November garden roundup
November - fall leaves, red berries, days growing shorter - still things to do in the garden this month. Finish fall garden cleanup before daytime temperatures truly begin to drop. Plant bulbs this month for color next spring. Set out winter blooming annuals and perennials to keep the garden blooming - even when it's too cold to be out in the garden.
Here are few things to do in the garden during November:
Flowers and bulbs for winter and spring blooms are in garden centers now. Transplant annuals including pansies, violas calendula, Iceland poppies, and primroses. Winter-blooming perennials include cineraria, chrysanthemum, cyclamen, and violets. Plant bulbs, corms, tubers, and rhizomes this month - daffodils, hyacinths, tulips, crocuses, anemones, grape hyacinths, and ranunculus; these will bloom in late winter and early spring.
Indoor cyclamen. Cyclamen grows well outdoors here in the Sonoma Valley, but did you know it can also brighten up the house for the holidays - red, pink, salmon, and white. Cyclamen is native to the cool regions of Persia. The trick to growing cyclamen indoors is to put it in a self-watering pot and never let it dry out. Mist indoor cyclamen daily. Miniature cyclamen are a very good bet; they are not fussy about warm, dry air once the furnace kicks on, and they are fragrant.
Frost coming, prepare now. Row covers and plant blankets should be at the ready this time of year. Make sure you have covers for tender plants when frost threatens. Don't wait for the freeze forecast to run to the garden center for protection - they'll be sold out when you arrive. Wrap the trunks of young citrus, kiwi, and avocado trees with heavy paper to protect them from frost damage. (Remove the paper next spring.) Have an antitranspirant spray on hand to spray citrus when a hard freeze is predicted.
Harvest and plant vegetables. Harvest what is left of summer vegetables; finish before the first big rain storm or the first heavy frost. Continue to plant the winter vegetable garden this month with cool-season crops such as beets, broccoli, cabbage, carrots, cauliflower, onions, parsnips, and turnips. If you aren't growing vegetables through the winter, cover the planting beds with aged steer manure and allow it to settle into the garden through the cold months.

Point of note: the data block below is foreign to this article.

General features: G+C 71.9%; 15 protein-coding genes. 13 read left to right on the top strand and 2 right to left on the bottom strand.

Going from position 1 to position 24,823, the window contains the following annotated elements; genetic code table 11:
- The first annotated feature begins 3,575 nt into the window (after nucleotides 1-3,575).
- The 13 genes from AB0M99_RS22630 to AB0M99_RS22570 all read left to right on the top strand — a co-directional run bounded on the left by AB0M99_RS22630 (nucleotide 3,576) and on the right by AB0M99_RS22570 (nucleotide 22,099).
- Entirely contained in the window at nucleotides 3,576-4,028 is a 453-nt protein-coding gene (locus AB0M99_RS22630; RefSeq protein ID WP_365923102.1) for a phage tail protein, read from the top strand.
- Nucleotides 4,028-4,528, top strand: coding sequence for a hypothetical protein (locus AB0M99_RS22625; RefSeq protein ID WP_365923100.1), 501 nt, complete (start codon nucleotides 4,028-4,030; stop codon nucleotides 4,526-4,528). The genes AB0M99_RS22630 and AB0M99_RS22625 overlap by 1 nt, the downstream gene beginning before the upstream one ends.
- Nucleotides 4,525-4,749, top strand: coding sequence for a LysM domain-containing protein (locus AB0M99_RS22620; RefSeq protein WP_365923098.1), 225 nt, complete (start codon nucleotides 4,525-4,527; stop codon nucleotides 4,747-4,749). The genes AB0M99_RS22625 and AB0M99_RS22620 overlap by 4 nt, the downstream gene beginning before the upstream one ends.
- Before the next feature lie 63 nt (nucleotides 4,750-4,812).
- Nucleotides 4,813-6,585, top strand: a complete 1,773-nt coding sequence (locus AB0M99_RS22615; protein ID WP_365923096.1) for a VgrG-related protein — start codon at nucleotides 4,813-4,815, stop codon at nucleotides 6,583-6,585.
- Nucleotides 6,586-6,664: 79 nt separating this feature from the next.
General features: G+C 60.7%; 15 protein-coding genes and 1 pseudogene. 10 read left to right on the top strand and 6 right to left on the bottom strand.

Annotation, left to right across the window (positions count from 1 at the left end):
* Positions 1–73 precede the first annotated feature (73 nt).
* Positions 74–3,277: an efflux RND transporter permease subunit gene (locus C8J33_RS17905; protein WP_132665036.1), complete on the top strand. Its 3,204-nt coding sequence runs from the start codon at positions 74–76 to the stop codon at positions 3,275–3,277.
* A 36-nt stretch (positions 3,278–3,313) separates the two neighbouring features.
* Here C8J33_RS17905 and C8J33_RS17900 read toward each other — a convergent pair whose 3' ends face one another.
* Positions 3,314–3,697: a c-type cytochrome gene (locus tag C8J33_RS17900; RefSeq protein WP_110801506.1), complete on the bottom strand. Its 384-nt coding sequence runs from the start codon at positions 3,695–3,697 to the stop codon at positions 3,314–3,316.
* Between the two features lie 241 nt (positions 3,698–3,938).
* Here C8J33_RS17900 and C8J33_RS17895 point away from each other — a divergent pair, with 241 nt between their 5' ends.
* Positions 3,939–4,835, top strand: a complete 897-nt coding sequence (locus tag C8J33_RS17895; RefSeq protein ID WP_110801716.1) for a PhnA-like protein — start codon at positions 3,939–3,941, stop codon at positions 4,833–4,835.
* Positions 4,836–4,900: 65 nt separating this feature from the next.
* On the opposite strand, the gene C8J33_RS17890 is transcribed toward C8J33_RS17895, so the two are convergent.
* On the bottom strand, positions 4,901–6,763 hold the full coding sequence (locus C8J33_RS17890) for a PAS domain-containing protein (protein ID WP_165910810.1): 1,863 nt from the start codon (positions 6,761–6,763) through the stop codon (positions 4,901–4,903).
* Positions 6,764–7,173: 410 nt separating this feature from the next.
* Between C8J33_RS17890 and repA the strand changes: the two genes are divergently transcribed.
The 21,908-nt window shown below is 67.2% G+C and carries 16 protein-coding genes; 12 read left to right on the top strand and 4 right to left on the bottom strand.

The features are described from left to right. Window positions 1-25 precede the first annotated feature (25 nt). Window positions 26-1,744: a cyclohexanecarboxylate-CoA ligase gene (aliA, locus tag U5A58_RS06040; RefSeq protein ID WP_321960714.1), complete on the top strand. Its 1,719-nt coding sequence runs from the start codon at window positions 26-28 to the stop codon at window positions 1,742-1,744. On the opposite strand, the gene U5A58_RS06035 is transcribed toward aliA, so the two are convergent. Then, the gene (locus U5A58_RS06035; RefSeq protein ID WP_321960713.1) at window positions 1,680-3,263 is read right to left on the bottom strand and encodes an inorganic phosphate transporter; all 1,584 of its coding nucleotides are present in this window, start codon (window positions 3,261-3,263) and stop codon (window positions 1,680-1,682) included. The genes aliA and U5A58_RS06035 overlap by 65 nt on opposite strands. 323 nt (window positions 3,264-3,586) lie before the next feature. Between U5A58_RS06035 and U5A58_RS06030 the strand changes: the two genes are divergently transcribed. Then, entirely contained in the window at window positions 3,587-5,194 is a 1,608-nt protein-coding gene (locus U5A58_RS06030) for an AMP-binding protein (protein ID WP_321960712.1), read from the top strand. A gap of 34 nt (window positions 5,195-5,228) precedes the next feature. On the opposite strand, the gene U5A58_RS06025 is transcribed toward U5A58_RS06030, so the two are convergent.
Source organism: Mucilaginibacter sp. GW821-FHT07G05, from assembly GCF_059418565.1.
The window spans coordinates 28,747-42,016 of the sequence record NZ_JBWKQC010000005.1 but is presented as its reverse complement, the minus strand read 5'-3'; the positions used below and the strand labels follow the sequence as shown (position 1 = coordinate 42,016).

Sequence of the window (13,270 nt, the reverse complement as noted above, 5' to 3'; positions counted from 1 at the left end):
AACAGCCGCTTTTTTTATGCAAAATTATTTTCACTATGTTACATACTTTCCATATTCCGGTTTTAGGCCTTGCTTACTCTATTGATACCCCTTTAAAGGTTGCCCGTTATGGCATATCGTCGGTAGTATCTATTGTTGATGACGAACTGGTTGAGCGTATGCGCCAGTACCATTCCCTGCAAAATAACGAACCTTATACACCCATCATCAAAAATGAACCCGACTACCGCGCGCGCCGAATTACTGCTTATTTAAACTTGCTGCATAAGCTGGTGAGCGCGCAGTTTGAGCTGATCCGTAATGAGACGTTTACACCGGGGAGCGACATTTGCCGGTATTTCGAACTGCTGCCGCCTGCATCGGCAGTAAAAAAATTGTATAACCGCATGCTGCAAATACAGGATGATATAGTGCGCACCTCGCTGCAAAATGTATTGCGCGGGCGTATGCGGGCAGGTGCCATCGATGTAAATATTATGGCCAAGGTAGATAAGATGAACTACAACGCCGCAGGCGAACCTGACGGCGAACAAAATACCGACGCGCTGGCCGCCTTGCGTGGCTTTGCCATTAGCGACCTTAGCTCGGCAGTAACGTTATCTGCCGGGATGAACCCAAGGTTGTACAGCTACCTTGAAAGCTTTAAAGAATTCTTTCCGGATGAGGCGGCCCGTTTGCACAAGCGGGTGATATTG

Soil preparation is best done now, not after heavy rains arrive. Dig, weed, and amend the soil now. If you are planting bare-root roses or fruit trees later this winter, get the planting beds and holes ready now. Once the soil is rain soaked, avoid digging - you will only compact the soil and make it harder for the roots of newly planted shrubs and trees to take hold. Once the garden is cleared of harvest debris and spent plants, lay down two inches of aged compost or steer manure to refresh soil nutrients. Do this now and let the winter rains carry the nutrients deep into the soil.
Composting continues even as the days grow shorter. Chop up disease-free leaves and dead annuals and put them on the compost pile. Keep the compost pile just as damp as a wrung-out sponge - not wetter - for fast composting. You may need to cover the compost pile with a tarp this winter if heavy rains come. Don't let the compost pile get sopping wet; it will delay decomposition.
Camellias and years of drought. You don't have to deprive yourself of camellia blooms through years of drought. Camellias have long been a garden standard in California (have you visited Filoli in Woodside recently?) but many gardeners have shied away from them in the last few years of drought. Many of these Chinese natives don't need extra water once established. Camellia sasanqua is a fall and early winter blooming camellia and it's hardier and more drought tolerant that the more familiar Camellia japonica. Two great sasanqua varieties are “Setsugekka” with large, white flowers that are long-lasting as cut flowers and “Yuletide” with bright red blooms and showy yellow stamens.
Japanese maples. The time to shop for Japanese maples is now - when they are in full autumn color. Japanese maples dazzle in autumn. More than 80 varieties of Japanese maples are grown in American gardens and many are available at Wildwood Nursery right here in Kenwood. Here are four to check out: Laceleaf maple (Dissectum Viridis) has a charming dome shape with bright green summer leaves; “Bloodgood” is red in spring turning to bright crimson in fall; “Maiku Jaku” has spectacular burgundy fall foliage; and the coral bark maple “Sango Kaku” is showy through winter then leafs out in spring with pale yellow leaves that turn green in summer and then gold in fall. Spectacular!
Bare-root planting list. Bare-root roses, fruit trees, and ornamentals will be available in the garden centers from January through March. Make a list now of the bare-roots you want so you can scoop them up as soon as they are available. Many garden centers sell bare-roots in advance of delivery. Berkeley Horticulture Nursery is go-to location for hard-to-find varieties.
Steve Albert is the author of The Kitchen Garden Grower’s Guide available at Amazon.com. He teaches in the landscape design program at the U.C. Berkeley Extension. He lives in Oakmont.